in reply to Re^4: crypto with core modules only
in thread crypto with core modules only

The bit-composition is an issue for XOR which was not my proposition! The modulo solution I suggested based on a 100-year old algorithm makes the issue blissfully irrelevant - it doesn't matter in the least how many bits got flipped if the character is drawn randomly from the printables. Total red herring for me I am afraid, so please drop it.

Update: although I will say that if an enemy suspects your algorithm and has access to the encrypted messages, and the user makes frequent small changes and reapplies it, the enemy can use the fact that half the bits don't change to break the encrypted message by analysis - not even brute force being required. This is not a weakness of the official OTP algorithm.

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Re^6: crypto with core modules only
by pryrt (Monsignor) on Aug 31, 2018 at 13:45 UTC

It appears you didn't notice, but in the Wiki:One-time Pad article you linked, the second sentence of the second paragraph specifically says, " On July 22, 1919, U.S. Patent 1,310,719 was issued to Gilbert S. Vernam for the XOR operation used for the encryption of a one-time pad.".

First off, this is precisely what tobyink said in Re^2: crypto with core modules only: that one-time pads can be easily implemented with XOR. And you've been arguing against him on this, despite the fact that the article you mentioned points this out, quite early on.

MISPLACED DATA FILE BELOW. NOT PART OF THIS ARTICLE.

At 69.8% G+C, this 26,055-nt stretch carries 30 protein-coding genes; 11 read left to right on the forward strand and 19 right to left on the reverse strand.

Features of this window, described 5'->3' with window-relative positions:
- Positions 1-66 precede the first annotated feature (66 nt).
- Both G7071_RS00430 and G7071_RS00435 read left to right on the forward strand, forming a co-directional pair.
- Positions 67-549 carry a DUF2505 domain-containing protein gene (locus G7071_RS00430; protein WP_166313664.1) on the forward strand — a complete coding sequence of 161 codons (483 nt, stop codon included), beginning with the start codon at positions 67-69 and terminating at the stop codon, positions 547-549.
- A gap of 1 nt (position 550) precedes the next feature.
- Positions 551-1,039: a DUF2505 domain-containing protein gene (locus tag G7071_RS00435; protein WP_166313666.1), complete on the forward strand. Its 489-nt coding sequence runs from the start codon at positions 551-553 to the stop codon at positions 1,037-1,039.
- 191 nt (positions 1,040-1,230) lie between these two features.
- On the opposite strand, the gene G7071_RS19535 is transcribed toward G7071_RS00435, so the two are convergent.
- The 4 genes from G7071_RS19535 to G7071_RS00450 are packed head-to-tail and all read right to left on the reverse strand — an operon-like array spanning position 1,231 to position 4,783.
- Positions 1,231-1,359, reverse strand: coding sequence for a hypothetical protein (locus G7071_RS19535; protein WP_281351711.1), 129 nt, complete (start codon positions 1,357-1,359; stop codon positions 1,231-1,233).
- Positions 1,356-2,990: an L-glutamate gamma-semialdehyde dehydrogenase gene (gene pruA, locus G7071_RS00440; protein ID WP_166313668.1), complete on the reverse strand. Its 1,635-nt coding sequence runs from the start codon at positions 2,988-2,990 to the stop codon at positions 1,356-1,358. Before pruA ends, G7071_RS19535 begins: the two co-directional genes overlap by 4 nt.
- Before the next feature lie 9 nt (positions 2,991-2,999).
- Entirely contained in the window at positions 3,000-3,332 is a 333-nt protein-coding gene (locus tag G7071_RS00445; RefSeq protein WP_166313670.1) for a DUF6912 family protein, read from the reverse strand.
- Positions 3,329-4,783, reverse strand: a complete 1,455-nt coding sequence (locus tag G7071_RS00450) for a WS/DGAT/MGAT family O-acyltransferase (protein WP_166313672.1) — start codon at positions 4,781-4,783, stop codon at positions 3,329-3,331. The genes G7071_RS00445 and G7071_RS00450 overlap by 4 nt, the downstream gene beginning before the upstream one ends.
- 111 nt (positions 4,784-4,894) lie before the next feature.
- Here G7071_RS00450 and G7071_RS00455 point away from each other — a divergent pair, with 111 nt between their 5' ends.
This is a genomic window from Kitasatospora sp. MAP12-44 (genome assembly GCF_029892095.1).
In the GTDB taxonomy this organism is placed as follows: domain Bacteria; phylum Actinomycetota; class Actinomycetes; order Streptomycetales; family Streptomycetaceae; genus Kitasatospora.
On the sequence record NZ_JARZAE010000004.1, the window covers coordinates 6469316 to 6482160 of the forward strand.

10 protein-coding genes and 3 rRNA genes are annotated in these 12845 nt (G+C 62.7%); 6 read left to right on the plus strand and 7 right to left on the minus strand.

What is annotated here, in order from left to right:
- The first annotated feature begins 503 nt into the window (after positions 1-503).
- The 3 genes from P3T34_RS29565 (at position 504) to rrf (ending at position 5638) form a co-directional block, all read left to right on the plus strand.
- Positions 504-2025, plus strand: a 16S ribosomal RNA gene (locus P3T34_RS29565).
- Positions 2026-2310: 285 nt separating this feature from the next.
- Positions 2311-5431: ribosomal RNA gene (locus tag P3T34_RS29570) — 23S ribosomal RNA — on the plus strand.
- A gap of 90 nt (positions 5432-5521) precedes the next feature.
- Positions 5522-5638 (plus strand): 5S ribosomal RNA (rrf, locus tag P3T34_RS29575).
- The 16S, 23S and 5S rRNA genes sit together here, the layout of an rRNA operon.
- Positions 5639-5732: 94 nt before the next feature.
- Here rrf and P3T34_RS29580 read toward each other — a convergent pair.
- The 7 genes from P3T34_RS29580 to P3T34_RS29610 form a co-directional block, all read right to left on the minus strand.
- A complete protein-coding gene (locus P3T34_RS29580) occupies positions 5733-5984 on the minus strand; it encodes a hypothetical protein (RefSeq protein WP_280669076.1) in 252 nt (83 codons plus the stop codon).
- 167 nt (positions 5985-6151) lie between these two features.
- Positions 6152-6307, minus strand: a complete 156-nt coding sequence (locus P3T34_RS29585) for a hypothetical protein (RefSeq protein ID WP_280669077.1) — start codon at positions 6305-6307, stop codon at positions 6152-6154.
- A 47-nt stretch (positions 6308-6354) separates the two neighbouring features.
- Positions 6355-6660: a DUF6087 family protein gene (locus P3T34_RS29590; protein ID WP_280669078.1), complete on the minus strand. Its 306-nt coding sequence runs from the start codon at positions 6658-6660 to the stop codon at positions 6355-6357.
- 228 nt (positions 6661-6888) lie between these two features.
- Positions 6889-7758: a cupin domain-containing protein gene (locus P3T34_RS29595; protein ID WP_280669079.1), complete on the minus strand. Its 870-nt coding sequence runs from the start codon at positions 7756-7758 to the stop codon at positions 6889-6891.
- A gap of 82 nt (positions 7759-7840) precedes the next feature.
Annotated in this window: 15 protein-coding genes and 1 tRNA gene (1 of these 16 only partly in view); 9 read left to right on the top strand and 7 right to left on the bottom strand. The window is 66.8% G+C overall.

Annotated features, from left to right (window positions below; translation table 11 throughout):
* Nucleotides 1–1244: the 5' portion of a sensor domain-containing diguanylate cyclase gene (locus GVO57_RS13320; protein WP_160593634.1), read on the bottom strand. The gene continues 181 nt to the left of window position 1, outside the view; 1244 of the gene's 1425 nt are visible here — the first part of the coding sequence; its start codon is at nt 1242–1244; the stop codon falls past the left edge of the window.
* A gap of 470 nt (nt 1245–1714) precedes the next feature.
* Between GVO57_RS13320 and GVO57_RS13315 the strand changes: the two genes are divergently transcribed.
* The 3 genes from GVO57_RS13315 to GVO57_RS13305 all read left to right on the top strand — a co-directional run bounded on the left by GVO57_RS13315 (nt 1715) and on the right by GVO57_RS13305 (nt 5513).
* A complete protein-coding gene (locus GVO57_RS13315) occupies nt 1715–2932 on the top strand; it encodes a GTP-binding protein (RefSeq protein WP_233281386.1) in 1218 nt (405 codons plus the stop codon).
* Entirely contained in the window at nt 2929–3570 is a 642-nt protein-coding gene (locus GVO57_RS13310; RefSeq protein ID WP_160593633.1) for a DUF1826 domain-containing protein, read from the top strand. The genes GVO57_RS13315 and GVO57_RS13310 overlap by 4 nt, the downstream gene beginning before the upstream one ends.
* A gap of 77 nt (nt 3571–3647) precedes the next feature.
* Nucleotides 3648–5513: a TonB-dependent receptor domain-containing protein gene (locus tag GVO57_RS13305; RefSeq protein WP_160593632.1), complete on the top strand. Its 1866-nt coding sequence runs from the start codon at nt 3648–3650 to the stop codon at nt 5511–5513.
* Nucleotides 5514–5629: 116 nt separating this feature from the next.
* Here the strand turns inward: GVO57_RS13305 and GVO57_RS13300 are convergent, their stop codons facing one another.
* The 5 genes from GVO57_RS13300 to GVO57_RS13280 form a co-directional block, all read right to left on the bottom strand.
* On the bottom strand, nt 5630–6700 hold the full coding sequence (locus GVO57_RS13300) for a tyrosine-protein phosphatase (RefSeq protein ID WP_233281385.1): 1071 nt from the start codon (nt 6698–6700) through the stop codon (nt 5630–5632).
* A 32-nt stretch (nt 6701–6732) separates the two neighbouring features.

Second, you just mentioned your "modulo solution I suggested based on a 100-year old algorithm", trying to imply that it was somehow better by being older. But I'm pretty sure your implementation isn't a hundred years old. You might argue, "but mine is based on the algorithm". I would argue that so is the XOR solution.. And the XOR solution mentioned in the Wiki article, patented in 1919, has the advantage of (currently) being a 99-year-old implementation of the algorithm, whereas your description was made quite recently.

"if the character is drawn randomly from the printables". Apparently, you don't understand that the key for the XOR (the my \$encrypted = \$message ^ \$key; from tobyink's post) is a string of characters randomly chosen octets (though from the full range of 8-bit characters, rather than the limited quantity of "printable characters" that you suggest).

(regarding the update: if the user makes frequent small changes and re-applies it, then it's no longer a one-time pad; it's a multi-time pad with slight modifications, which does not have the strength of security that a true one-time pad has. But arguing that one-time pad can be misused by being reused has nothoing to do with the arguments of "add and modulo" vs "xor", so I'm not sure why you brought it up.)

To sum up, regarding the XOR implementation: It is still a one-time pad, so the underlying algorithm is as old as yours. It has the same random nature of the key as yours does -- but is slightly better, because it has 256 possible characters (in an 8bit-character string representation), rather than the 96 you've limited yourself to. The XOR is faster: it's one math operation per character, rather than the offset, add, modulo, re-offset that you described.

So many sentences arguing semantics. Yes the history is complex. Yes I might have missed that XOR has a place in that history. But Actually if the modulo version is more recent then there must be a good reason why that came to pass. I suggest it is that the electronic computer was invented in 1943 precisely for crypto-analysis. see “Colossus” invented by Turing and built in Dollis Hill post office, December 1943, to decode ‘Geheimschreiber’

Update: Anyway, tobyink tricked me into thinking the xor was his own idea rather than an older version - it's the way he wrote that reply to my post, without giving credit to anyone else. At least I already gave credit where it was due and claimed no invention of my own, even by omission.